Structure and mechanism of key nonsense-mediated mRNA decay factor complexes
Prof Christiane Berger-Schaffitzel
University of Bristol
The genetic information in our bodies is transcribed into a molecule called messenger RNA (mRNA). The mRNA message is translated into proteins which act as catalysts. At times, these mRNAs contain a translation termination signal at the wrong place and has given rise to truncated proteins, some of which are toxic and cause severe disease. The cell has devised a quality-control mechanism, called nonsense-mediated mRNA decay (NMD), to recognise and eliminate faulty mRNAs. Despite its importance, our understanding of key NMD mechanisms remains elusive. We do not know how the NMD factors orchestrate the vital step of recognising faulty mRNAs.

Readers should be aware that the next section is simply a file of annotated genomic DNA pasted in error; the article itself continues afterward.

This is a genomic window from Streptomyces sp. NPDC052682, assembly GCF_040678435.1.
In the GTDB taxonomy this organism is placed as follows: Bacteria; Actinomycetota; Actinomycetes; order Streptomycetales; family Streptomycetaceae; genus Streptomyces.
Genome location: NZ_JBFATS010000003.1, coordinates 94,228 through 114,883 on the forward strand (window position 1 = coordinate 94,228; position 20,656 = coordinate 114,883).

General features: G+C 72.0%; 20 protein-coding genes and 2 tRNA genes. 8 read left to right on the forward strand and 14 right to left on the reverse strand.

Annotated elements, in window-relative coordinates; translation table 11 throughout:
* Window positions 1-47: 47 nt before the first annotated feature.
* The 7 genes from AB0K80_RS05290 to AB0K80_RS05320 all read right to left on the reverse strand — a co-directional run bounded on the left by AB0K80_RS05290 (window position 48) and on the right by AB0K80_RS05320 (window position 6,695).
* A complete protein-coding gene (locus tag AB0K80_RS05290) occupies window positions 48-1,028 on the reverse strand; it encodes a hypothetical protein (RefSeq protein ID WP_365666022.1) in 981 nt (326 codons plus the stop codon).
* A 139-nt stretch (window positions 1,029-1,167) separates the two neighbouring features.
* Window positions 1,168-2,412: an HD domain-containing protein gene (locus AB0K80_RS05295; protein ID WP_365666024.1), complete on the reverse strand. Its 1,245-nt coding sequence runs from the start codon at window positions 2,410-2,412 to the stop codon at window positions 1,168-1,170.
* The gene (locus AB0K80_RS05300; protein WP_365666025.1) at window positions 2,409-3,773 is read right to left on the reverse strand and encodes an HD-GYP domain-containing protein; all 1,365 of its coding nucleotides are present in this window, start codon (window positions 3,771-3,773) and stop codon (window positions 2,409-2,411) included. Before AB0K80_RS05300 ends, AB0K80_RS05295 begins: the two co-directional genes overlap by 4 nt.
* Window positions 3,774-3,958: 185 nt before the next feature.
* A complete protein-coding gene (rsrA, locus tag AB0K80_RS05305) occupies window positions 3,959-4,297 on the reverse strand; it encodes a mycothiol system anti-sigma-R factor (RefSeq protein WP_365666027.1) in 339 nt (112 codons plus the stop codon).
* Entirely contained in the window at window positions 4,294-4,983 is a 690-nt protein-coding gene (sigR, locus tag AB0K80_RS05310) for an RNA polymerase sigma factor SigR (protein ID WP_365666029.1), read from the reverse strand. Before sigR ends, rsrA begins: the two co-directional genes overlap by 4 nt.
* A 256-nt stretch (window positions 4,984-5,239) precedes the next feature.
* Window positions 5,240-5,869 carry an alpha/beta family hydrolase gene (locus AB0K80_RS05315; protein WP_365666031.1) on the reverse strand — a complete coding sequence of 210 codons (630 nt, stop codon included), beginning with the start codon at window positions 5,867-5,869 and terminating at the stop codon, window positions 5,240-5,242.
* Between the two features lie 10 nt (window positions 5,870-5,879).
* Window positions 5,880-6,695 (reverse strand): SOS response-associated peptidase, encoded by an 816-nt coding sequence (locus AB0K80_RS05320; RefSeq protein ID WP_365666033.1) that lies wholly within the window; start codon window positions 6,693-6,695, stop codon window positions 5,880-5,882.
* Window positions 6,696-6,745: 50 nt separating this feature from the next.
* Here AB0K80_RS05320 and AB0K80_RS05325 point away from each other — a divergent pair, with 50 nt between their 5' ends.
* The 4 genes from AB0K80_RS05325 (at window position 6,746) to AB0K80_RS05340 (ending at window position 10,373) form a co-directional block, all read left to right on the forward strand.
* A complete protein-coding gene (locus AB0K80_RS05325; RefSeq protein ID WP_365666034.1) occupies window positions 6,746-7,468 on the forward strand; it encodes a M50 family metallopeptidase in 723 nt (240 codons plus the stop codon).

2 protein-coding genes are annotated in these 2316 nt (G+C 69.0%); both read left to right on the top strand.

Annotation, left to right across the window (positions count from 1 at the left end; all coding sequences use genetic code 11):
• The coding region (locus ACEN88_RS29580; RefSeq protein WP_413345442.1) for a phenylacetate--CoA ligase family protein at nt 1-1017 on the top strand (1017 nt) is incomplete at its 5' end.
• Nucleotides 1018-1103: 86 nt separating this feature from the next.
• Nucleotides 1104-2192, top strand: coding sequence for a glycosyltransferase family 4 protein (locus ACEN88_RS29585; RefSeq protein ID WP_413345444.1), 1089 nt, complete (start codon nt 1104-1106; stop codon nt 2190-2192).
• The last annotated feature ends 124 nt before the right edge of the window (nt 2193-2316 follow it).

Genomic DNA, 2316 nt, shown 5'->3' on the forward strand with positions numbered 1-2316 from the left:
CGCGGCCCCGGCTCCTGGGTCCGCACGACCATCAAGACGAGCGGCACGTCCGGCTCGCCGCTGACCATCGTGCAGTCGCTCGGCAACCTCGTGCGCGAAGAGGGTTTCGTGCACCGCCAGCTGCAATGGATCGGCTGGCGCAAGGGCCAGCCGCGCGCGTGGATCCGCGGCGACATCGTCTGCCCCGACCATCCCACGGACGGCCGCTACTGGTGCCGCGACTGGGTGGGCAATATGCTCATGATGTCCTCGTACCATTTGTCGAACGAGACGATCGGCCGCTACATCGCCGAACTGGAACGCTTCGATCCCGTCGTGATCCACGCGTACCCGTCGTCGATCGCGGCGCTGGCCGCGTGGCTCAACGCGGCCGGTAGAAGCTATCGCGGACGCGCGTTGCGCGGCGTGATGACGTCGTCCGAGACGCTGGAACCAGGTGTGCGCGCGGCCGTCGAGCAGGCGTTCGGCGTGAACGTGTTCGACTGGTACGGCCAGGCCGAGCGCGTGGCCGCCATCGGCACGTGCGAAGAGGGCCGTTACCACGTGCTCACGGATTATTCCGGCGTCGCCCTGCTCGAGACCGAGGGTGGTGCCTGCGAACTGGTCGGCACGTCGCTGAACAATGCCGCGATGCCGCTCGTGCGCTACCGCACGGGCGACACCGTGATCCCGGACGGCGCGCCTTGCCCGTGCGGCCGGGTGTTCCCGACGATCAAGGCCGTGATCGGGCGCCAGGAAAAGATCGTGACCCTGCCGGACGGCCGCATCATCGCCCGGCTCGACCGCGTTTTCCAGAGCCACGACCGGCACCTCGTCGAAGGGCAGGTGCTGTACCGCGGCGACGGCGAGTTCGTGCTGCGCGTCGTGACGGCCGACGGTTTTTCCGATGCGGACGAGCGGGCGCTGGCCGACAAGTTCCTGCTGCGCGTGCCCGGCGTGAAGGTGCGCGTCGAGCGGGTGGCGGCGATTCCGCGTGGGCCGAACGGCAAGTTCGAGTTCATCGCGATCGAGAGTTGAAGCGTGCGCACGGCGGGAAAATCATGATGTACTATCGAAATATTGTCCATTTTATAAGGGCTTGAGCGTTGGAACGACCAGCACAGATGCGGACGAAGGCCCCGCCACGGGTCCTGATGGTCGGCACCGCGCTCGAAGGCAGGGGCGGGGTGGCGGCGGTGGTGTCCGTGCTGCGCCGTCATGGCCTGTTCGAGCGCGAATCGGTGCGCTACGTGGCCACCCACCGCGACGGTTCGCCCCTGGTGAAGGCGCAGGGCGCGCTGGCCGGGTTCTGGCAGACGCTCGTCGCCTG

Recently, we discovered novel NMD factor interactions which may be the key to this process. We will test it in living cells and in vitro, using electron cryo-microscopy to visualise how these proteins function and how the protein synthesis and the quality-control machinery function in health and disease.